What is the Hotnewsroom.com?

A newspaper is a website that provides news, entertainment, music, and fashion. The most recent breaking news and videos from the entertainment business are available to you through this service.

Founded in 1998, HotNews is one of Romania’s oldest and most popular news websites, focusing primarily on general themes, finance, politics, and current affairs. The website is updated regularly with news, interviews, video documentaries, and opinion pieces.

According to statistics compiled by the Romanian BRAT/SATI, as of February 2019, the site had approximately 250,000–300,000 unique users per day, 3 million monthly unique visitors, and approximately 30 million monthly page views, respectively.

 RevistaPresei.ro is a Romanian financial news website established in October 1999, and it publishes a press evaluation of news pieces from a variety of different sources. In 2005, it was renamed HotNews.ro to reflect its content better.

In 2018, the Bucharest-based company had more than 30 journalists working for it. In 2007, the company earned between €600,000 and €700,000 in advertising sales, depending on the market.

Mass media in Romania

The term “Romanian mass media” refers to the media outlets that operate in the country. There are numerous for-profit and state-owned businesses that produce television, periodicals, and newspapers, all of which rely on advertising, subscriptions, and other sources of money to make a profit. The Romanian constitutional system protects the right to freedom of expression. 

As Romania goes through a period of development, the media environment in the country is also evolving.

Romania is ranked 42nd out of 180 countries in the 2013 Reporters Without Borders World Press Freedom Index. Freedom House gave a “partly free” grade in 2014.

History of this News Media

Romania’s newspaper market increased swiftly after the 1989 revolution, although numerous publications had to close because of mounting costs. Cable television is offered in nearly every home in Bucharest. Romanian, European, and other networks are available through hundreds of cable providers.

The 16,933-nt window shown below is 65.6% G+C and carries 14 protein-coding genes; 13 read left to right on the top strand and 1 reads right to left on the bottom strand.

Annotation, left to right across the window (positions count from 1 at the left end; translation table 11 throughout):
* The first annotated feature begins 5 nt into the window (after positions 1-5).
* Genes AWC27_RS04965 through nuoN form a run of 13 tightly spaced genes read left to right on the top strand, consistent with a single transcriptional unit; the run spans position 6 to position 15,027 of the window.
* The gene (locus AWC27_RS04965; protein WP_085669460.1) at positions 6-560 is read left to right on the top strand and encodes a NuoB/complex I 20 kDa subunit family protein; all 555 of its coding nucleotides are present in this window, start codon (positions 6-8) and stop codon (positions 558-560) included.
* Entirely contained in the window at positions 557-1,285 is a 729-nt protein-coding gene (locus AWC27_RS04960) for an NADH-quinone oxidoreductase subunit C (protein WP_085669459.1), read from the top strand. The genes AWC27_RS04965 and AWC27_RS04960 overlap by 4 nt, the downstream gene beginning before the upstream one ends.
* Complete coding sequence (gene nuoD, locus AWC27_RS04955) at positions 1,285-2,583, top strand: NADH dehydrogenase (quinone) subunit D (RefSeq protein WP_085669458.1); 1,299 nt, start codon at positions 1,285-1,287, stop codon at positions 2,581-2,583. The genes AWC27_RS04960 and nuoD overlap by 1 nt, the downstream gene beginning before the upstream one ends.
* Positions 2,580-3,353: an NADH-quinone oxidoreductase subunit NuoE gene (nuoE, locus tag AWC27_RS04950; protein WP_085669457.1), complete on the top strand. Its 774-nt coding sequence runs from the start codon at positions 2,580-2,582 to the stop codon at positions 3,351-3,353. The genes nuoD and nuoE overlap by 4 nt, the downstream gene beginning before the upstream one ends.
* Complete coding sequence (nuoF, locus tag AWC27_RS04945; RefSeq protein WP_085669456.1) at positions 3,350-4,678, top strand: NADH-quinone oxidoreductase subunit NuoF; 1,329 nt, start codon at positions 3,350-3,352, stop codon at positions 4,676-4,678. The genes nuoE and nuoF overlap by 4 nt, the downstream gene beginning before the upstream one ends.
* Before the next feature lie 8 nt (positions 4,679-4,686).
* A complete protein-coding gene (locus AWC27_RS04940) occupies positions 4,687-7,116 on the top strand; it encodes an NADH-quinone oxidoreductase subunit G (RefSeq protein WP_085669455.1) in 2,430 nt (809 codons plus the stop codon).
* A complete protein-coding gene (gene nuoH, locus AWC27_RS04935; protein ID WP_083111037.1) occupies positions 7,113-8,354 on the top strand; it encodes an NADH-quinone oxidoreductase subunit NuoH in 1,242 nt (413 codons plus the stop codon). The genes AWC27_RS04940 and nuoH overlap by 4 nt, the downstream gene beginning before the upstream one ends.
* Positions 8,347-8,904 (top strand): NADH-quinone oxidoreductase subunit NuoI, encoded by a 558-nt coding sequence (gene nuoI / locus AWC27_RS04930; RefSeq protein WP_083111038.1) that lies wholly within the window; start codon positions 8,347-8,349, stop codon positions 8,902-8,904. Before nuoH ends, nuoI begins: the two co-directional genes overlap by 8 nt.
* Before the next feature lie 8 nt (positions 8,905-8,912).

According to europaworld.com, in 2004, 5,369,000 people listened to radio stations on their computers or smartphones.

  • There are 5,822,000 television viewers in the United States.
  • There are 4,390,800 telephones in use across the country (2005)
  • Mobile phone users worldwide: 22,000,000 (2008)
  • 2,450,000 PCs in private hands
  • A total of 4,500,000 internet users
  • Thirteen million two hundred eighty-eight thousand books (including pamphlets) and 9,288,000 copies of those books were printed.
  • In addition, there are 2,036 other publications.

Legislative framework

According to Romania’s Constitution, which was created in 2003, censorship is both protected and prohibited. According to the Constitution, public radio and television are granted complete independence and unlimited access to information, and “press freedom comprises the free establishment of journals” and “free establishment of periodicals.”

Any legislation does not govern the media in Romania. In the United States, hate speech is prohibited if it denigrates state symbols or religion or if it supports fascist or racist ideologies. In 2014, President Traian Basescu was fined for making an anti-Roma speech; in 2015, a Facebook user was fined for posting a Nazi slogan, which was later reported in a local newspaper, among other things. Fines are assessed in the form of small fines.

The media freedom organisation Reporters without Borders hailed revisions to the penal law implemented in 2007. According to the group, Journalists are no longer extended subject to defamation-related jail. The Supreme Court previously decriminalised slander in a 2010 decision, but the Constitutional Court overturned that decision in 2013. Journalists are frequently the targets of civil defamation cases.

The Constitution and other legislation guarantee information access. Due to their obligation to provide the public with the information they gather. For economic reasons, journalists have to rely on public information rather than perform their research for their stories. Several charges have been levelled against the administration for allegedly restricting public access to information.

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